Front-row food: The best Chef’s Table experiences in L.A.

(CNN)You can call up any hot restaurant in Los Angeles and be told they have no weekend tables available this month but may have a Tuesday 5 p.m. slot in the spring.

What’s an even tougher mission for fine-dining warriors here?
Scoring a front-row seat by the kitchen of a top toque performing her or his magic right before your eyes.
    It may take some time (and money) to check off the following vital L.A. chef’s table-style experiences in the mecca of culinary stars and impossible reservations.
    But what’s an unforgettable dinner-and-show without a challenge?

    At

    Battered-and-fried food is relegated to lowly “fun” status most of the time.
    Not tempura.
    At least not the serious version of it being performed at Tempura Endo, the first US outpost of top Kyoto-based tempura restaurateur Koichi Endo.
    Tucked in a quiet space on the edge of downtown Beverly Hills, the eight-seat omakase bar offers three tasting menu options for small groups with healthy dining budgets.
    Multi-course tempura meals starts at $150 per person, blooming to $280 for the Higashiyama special.
    In return, guests experience haute Kyoto-style tempura cooking from a master chef crafting weak-flour-battered, Chardonnay-laced, premium cottonseed oil-sizzled delicacies — like halved scallops slivered with truffle or seaweed-wrapped sea urchin roe — into fried artistry. With play-by-play narration.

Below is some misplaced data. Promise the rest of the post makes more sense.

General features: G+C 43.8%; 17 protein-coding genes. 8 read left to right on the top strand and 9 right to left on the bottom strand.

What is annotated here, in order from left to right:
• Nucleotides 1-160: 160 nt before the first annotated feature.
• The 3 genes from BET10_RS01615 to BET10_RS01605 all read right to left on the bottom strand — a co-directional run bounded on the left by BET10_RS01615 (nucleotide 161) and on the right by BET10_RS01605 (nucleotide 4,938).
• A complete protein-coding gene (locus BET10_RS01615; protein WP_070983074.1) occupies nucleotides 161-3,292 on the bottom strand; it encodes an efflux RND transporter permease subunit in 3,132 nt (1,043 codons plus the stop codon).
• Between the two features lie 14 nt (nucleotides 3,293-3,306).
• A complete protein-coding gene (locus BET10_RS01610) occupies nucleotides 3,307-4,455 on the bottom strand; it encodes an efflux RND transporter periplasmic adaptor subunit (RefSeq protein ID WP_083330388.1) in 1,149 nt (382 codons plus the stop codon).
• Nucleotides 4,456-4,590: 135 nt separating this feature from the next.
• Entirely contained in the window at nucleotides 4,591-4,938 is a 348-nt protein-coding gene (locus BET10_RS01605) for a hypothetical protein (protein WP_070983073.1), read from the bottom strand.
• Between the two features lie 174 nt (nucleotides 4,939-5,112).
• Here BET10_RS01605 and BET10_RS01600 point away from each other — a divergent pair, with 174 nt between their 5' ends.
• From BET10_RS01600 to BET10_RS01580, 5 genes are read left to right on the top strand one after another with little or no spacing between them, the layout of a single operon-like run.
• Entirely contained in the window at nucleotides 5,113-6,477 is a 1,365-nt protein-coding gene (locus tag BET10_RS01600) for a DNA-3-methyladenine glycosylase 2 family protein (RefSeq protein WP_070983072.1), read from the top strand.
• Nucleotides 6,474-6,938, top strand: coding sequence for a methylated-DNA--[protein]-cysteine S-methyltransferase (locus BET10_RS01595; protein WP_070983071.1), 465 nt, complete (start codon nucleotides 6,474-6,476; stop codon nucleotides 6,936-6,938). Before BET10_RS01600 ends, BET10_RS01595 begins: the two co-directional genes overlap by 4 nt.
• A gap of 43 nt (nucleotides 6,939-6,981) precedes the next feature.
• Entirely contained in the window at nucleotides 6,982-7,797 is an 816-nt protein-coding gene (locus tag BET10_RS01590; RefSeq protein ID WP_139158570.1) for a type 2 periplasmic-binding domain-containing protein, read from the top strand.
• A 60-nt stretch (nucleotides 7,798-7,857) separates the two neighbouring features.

The meal ends with a traditional Japanese matcha tea ceremony, and plenty of new respect for crispy stuff in its most exalted form.

    Maude

    Two years ago, Curtis Stone (star of TLC’s “Take Home Chef” reality show) realized his dream of opening a 25-seat, open-kitchen conceptual dining room named after his grandmother in the heart of Beverly Hills.
    And people came. Or at least called repeatedly to see if there were any cancellations.
    The online reservations game at Maude begins — and swiftly ends — on the first day of the month prior to seatings for the following month.
    Prix fixe menus inspired by a single seasonal ingredient revolve monthly, featuring a lineup of nine thematic dishes you’ll never have anywhere else, with close-up views of one of L.A.’s most creative culinary labs in action.
    The themes for the rest of 2016 are Grape (September), followed by Chicory (October), White Truffle (November) and Black Truffle (December).

    Read more: http://www.cnn.com/2016/09/12/foodanddrink/la-chefs-tables/index.html